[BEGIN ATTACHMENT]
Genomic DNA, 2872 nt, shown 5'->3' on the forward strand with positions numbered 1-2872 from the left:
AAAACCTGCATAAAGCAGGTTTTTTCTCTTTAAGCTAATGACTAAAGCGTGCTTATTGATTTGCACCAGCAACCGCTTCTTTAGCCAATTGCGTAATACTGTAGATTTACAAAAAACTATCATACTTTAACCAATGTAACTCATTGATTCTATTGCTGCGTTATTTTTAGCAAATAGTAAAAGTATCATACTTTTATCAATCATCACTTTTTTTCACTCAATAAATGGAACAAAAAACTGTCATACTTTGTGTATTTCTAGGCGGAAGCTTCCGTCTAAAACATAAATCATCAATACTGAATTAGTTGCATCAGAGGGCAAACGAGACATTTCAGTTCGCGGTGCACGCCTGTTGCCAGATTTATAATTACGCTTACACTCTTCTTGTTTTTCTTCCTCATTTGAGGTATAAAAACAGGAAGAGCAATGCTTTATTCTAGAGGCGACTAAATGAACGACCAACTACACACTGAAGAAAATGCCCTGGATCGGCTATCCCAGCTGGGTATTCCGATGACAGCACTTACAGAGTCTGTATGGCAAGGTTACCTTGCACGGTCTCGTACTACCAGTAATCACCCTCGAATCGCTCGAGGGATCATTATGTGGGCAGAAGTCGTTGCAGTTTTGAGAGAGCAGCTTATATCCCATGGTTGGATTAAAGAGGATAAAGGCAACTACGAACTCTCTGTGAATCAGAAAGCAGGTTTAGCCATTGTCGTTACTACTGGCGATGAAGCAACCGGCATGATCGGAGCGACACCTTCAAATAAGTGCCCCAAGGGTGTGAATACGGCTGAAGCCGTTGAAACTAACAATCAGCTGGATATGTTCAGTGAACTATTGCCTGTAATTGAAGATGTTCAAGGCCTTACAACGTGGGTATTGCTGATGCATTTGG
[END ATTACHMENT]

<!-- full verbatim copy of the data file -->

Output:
Genomic DNA, 2872 nt, shown 5'->3' on the forward strand with positions numbered 1-2872 from the left:
AAAACCTGCATAAAGCAGGTTTTTTCTCTTTAAGCTAATGACTAAAGCGTGCTTATTGATTTGCACCAGCAACCGCTTCTTTAGCCAATTGCGTAATACTGTAGATTTACAAAAAACTATCATACTTTAACCAATGTAACTCATTGATTCTATTGCTGCGTTATTTTTAGCAAATAGTAAAAGTATCATACTTTTATCAATCATCACTTTTTTTCACTCAATAAATGGAACAAAAAACTGTCATACTTTGTGTATTTCTAGGCGGAAGCTTCCGTCTAAAACATAAATCATCAATACTGAATTAGTTGCATCAGAGGGCAAACGAGACATTTCAGTTCGCGGTGCACGCCTGTTGCCAGATTTATAATTACGCTTACACTCTTCTTGTTTTTCTTCCTCATTTGAGGTATAAAAACAGGAAGAGCAATGCTTTATTCTAGAGGCGACTAAATGAACGACCAACTACACACTGAAGAAAATGCCCTGGATCGGCTATCCCAGCTGGGTATTCCGATGACAGCACTTACAGAGTCTGTATGGCAAGGTTACCTTGCACGGTCTCGTACTACCAGTAATCACCCTCGAATCGCTCGAGGGATCATTATGTGGGCAGAAGTCGTTGCAGTTTTGAGAGAGCAGCTTATATCCCATGGTTGGATTAAAGAGGATAAAGGCAACTACGAACTCTCTGTGAATCAGAAAGCAGGTTTAGCCATTGTCGTTACTACTGGCGATGAAGCAACCGGCATGATCGGAGCGACACCTTCAAATAAGTGCCCCAAGGGTGTGAATACGGCTGAAGCCGTTGAAACTAACAATCAGCTGGATATGTTCAGTGAACTATTGCCTGTAATTGAAGATGTTCAAGGCCTTACAACGTGGGTATTGCTGATGCATTTGG